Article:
That obviously ignores the reputations and relationships that have been fractured over the past two – and ten – months. Plenty of fans and journalists would pay good money to be a fly on the wall when Pat Howard next addresses the Test team, or when David Warner has a chat with James Sutherland.

    When Sutherland and Nicholson addressed the media at the MCG to announce the good news, both looked thoroughly drained, completely exhausted from late nights spent at the negotiation table. Their language hardly betrayed the fact calamity had just been avoided. It was tense and terse, evidence only of the damage this dispute has done.

    But it is over. And for that, cricket fans should be more than a little bit relieved that our favourite summer pastime hasn’t been torn away.

    Now, let’s get back to arguing about who the best wicketkeeper in Australia is, which all-rounder should be selected for Bangladesh, and how many bouncers Mitchell Starc should bowl in his first over of the Ashes.

    Daniel Jeffrey
    Daniel Jeffrey

    Daniel is Editor of The Roar. You can catch him on Twitter @_d_jeffrey.

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    The Crowd Says (71)

    • August 4th 2017 @ 6:08am
      Howzat said | August 4th 2017 @ 6:08am | ! Report

      They players, united, will never be defeated…….

    • August 4th 2017 @ 7:11am
      Bretto said | August 4th 2017 @ 7:11am | ! Report

      Great win for the union movement. Shows the difference when workers are untied against an arrogant employer who believes they can simply makes the rules to suit themselves.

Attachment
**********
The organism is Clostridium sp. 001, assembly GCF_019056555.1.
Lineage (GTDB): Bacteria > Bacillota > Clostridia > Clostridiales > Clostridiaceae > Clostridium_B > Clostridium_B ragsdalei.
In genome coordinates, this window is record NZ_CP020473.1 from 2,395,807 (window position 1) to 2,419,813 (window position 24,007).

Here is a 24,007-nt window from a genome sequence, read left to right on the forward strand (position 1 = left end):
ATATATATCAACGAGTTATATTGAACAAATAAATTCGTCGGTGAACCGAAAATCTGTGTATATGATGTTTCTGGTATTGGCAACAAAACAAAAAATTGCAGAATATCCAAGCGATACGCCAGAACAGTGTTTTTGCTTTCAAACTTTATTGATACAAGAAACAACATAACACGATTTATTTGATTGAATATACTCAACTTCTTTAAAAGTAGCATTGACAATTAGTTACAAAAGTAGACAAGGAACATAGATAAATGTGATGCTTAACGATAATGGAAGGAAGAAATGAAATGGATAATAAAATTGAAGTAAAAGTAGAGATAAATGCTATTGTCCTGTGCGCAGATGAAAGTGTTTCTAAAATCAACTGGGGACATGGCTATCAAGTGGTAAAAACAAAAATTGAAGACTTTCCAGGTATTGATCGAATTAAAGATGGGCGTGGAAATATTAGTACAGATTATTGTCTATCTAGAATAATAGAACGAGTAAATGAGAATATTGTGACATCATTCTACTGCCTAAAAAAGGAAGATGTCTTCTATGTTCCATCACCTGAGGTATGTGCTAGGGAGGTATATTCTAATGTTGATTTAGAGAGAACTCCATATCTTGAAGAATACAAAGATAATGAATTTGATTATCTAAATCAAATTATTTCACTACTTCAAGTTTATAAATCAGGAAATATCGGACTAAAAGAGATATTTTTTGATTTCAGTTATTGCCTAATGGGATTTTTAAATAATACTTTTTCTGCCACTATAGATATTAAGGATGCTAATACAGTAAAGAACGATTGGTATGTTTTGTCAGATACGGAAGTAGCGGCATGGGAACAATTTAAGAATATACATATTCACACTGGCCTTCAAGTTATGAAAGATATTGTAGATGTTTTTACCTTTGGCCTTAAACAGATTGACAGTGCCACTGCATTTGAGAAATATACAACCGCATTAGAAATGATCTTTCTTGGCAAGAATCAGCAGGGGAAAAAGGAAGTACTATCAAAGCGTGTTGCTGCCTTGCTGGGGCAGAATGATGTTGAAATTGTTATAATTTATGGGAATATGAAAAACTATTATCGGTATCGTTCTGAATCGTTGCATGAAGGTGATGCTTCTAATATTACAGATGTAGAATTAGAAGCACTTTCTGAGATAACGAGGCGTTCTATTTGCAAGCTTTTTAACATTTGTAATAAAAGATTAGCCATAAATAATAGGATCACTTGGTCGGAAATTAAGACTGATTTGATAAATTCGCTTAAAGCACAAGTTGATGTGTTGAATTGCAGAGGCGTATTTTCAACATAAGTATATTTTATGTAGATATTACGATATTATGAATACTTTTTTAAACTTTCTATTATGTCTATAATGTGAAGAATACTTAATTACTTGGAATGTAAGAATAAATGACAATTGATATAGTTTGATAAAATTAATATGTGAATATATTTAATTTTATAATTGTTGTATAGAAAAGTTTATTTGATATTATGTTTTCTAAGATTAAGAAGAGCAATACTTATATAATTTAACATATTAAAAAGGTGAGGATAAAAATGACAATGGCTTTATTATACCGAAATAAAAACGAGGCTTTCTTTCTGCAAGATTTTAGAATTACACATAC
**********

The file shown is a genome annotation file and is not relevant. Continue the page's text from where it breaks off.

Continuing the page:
• August 4th 2017 @ 7:57am
        Fairsuckofthesav said | August 4th 2017 @ 7:57am | ! Report

        Here here one for the conservatives to swallow. A reminder to all employees of the benefits of joining a union.

        • August 4th 2017 @ 9:17am
          elvis said | August 4th 2017 @ 9:17am | ! Report

          I was in a union once that sold us out for less pay in return for an agreement to get all new employees in that union. As far as I can tell that union existed purely for the benefit of its union leaders.

          • Roar Guru

            August 4th 2017 @ 3:42pm
            Kaks said | August 4th 2017 @ 3:42pm | ! Report

            Most do.

            • August 10th 2017 @ 12:35am
              Chris Love said | August 10th 2017 @ 12:35am | ! Report

              I am as anti-union as you will find. But on this issue I was right behind the players.

              Cricket is not just a work place. The players are the product. No one sticks their hands in their pockets to see James Sutherland and every single person that works in CA HQ could be replaced tomorrow and the game would go on essentially as If nothing happened. Do the same thing with the ACA side (the players) and the game falls apart and would take decades to recover if at all.

    • August 4th 2017 @ 7:44am
      The Fatman said | August 4th 2017 @ 7:44am | ! Report

      To all the people who supported us through this. Thank you.

      now we will try and repay you back by playing great cricket.

      There is no animosity towards Cricket Australia. They just needed to learn the lesson that the players are joint partners in revenue sharing.

      Now they understand; everything is sweet.

      To Alistair Nicholson; you were outstanding mate. Absolutely outstanding.

      • August 4th 2017 @ 8:22am
        jameswm said | August 4th 2017 @ 8:22am | ! Report

        Are we supposed to be thinking the Fatman is a professional cricketer affected by this MoU?

        Nicholson was excellent in many respects. I like how he kept out of the limelight, and just worked bloody hard behind the scenes. The players owe him a lot I reckon.

        Peever can go now, thank you very much.

        • August 4th 2017 @ 8:40am
          The Fatman said | August 4th 2017 @ 8:40am | ! Report

          I have been on Roar from the beginning mate. So if you are just getting with the program that is fine. The MoU and the lockout affected a lot of us.

          But no animosity towards anyone, even Peever. Lol. this is a joyous time for us all.

          And it will be a sweet sweet summer to remember forever.

          • August 4th 2017 @ 8:49am
            jameswm said | August 4th 2017 @ 8:49am | ! Report